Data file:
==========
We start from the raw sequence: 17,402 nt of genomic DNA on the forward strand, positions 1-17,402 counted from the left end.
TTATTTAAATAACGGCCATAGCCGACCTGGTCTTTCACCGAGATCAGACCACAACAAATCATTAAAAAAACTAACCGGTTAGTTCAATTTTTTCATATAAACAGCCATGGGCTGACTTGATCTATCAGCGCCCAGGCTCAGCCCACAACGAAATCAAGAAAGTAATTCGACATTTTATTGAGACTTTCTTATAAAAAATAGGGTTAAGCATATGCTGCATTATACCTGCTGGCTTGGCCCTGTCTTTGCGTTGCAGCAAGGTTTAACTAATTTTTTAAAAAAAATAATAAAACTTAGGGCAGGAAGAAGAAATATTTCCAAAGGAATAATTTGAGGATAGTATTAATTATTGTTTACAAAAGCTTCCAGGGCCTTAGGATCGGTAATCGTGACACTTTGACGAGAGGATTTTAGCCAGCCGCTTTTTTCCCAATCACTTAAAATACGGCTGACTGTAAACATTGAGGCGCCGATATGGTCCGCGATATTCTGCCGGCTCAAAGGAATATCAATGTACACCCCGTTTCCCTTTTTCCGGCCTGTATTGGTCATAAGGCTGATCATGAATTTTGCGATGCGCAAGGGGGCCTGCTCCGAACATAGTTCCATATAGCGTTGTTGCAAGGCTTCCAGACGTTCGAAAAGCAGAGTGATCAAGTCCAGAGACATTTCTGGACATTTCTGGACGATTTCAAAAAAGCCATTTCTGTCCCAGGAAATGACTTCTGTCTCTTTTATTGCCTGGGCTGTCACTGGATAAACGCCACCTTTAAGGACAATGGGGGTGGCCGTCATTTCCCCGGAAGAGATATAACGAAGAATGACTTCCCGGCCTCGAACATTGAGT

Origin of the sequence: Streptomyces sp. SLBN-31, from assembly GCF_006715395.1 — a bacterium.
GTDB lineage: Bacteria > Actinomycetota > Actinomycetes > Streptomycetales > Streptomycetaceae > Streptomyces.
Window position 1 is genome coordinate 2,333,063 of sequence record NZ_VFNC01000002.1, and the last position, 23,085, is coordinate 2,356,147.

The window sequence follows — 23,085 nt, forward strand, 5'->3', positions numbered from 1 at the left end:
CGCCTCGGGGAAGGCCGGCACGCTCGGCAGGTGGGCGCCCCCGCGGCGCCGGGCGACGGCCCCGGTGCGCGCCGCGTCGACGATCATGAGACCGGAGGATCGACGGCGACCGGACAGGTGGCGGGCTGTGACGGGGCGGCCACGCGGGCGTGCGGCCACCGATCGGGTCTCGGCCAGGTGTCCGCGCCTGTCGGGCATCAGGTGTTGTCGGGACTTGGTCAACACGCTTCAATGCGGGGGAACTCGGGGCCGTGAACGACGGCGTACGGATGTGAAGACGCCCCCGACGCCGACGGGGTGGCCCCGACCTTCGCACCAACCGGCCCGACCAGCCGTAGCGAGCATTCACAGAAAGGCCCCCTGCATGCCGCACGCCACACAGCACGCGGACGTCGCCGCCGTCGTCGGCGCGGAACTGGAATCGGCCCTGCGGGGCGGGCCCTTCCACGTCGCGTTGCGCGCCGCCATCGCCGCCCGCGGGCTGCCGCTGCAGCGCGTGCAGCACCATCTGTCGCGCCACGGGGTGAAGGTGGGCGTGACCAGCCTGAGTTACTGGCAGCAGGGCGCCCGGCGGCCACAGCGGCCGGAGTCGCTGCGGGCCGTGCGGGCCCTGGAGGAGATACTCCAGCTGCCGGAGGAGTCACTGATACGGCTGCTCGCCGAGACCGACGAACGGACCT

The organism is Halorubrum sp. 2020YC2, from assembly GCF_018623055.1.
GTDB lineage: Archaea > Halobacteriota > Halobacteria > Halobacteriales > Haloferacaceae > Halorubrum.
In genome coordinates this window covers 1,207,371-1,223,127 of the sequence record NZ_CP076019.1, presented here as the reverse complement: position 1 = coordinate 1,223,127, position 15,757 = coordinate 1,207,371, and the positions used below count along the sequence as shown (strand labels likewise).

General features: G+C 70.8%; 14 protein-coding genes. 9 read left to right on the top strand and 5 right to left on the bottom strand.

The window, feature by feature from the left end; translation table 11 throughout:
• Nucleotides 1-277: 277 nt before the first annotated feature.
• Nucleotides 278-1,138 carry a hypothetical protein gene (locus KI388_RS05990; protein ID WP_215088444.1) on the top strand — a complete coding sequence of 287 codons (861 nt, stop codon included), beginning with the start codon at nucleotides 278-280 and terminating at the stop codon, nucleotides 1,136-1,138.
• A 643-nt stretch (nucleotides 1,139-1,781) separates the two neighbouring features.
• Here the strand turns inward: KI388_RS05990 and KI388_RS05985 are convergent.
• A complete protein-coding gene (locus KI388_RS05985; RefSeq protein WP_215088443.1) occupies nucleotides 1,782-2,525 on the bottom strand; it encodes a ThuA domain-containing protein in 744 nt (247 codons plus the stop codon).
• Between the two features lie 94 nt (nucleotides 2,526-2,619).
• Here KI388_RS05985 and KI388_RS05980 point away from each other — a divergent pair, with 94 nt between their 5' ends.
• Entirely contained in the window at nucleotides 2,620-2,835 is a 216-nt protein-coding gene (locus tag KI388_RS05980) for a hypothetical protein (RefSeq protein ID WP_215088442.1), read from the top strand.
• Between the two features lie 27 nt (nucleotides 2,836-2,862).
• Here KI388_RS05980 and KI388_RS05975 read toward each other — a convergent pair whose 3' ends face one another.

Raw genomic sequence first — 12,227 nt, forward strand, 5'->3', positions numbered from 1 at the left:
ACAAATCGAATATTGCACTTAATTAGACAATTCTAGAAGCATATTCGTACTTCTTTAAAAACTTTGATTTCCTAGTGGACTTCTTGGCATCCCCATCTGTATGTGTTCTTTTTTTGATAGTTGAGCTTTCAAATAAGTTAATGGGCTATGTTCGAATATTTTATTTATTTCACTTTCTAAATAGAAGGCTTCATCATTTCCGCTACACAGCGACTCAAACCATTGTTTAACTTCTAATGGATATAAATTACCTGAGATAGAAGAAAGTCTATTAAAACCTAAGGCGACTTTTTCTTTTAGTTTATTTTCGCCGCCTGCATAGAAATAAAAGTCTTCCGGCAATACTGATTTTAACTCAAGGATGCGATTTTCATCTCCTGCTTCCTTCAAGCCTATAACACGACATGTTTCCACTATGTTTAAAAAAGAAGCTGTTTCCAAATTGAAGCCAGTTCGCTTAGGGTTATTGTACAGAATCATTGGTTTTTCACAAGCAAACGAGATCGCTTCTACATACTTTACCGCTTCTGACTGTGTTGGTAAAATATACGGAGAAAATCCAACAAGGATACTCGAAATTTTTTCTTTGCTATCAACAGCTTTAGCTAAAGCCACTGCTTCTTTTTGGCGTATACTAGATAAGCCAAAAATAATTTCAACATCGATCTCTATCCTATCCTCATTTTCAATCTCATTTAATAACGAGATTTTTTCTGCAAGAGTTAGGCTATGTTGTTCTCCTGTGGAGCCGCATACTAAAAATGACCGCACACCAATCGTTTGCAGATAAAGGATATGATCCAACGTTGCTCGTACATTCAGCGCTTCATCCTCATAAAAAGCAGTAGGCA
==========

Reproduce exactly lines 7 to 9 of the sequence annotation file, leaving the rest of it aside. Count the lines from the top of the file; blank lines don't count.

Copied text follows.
CGCCTCGGGGAAGGCCGGCACGCTCGGCAGGTGGGCGCCCCCGCGGCGCCGGGCGACGGCCCCGGTGCGCGCCGCGTCGACGATCATGAGACCGGAGGATCGACGGCGACCGGACAGGTGGCGGGCTGTGACGGGGCGGCCACGCGGGCGTGCGGCCACCGATCGGGTCTCGGCCAGGTGTCCGCGCCTGTCGGGCATCAGGTGTTGTCGGGACTTGGTCAACACGCTTCAATGCGGGGGAACTCGGGGCCGTGAACGACGGCGTACGGATGTGAAGACGCCCCCGACGCCGACGGGGTGGCCCCGACCTTCGCACCAACCGGCCCGACCAGCCGTAGCGAGCATTCACAGAAAGGCCCCCTGCATGCCGCACGCCACACAGCACGCGGACGTCGCCGCCGTCGTCGGCGCGGAACTGGAATCGGCCCTGCGGGGCGGGCCCTTCCACGTCGCGTTGCGCGCCGCCATCGCCGCCCGCGGGCTGCCGCTGCAGCGCGTGCAGCACCATCTGTCGCGCCACGGGGTGAAGGTGGGCGTGACCAGCCTGAGTTACTGGCAGCAGGGCGCCCGGCGGCCACAGCGGCCGGAGTCGCTGCGGGCCGTGCGGGCCCTGGAGGAGATACTCCAGCTGCCGGAGGAGTCACTGATACGGCTGCTCGCCGAGACCGACGAACGGACCT

The organism is Halorubrum sp. 2020YC2, from assembly GCF_018623055.1.
GTDB lineage: Archaea > Halobacteriota > Halobacteria > Halobacteriales > Haloferacaceae > Halorubrum.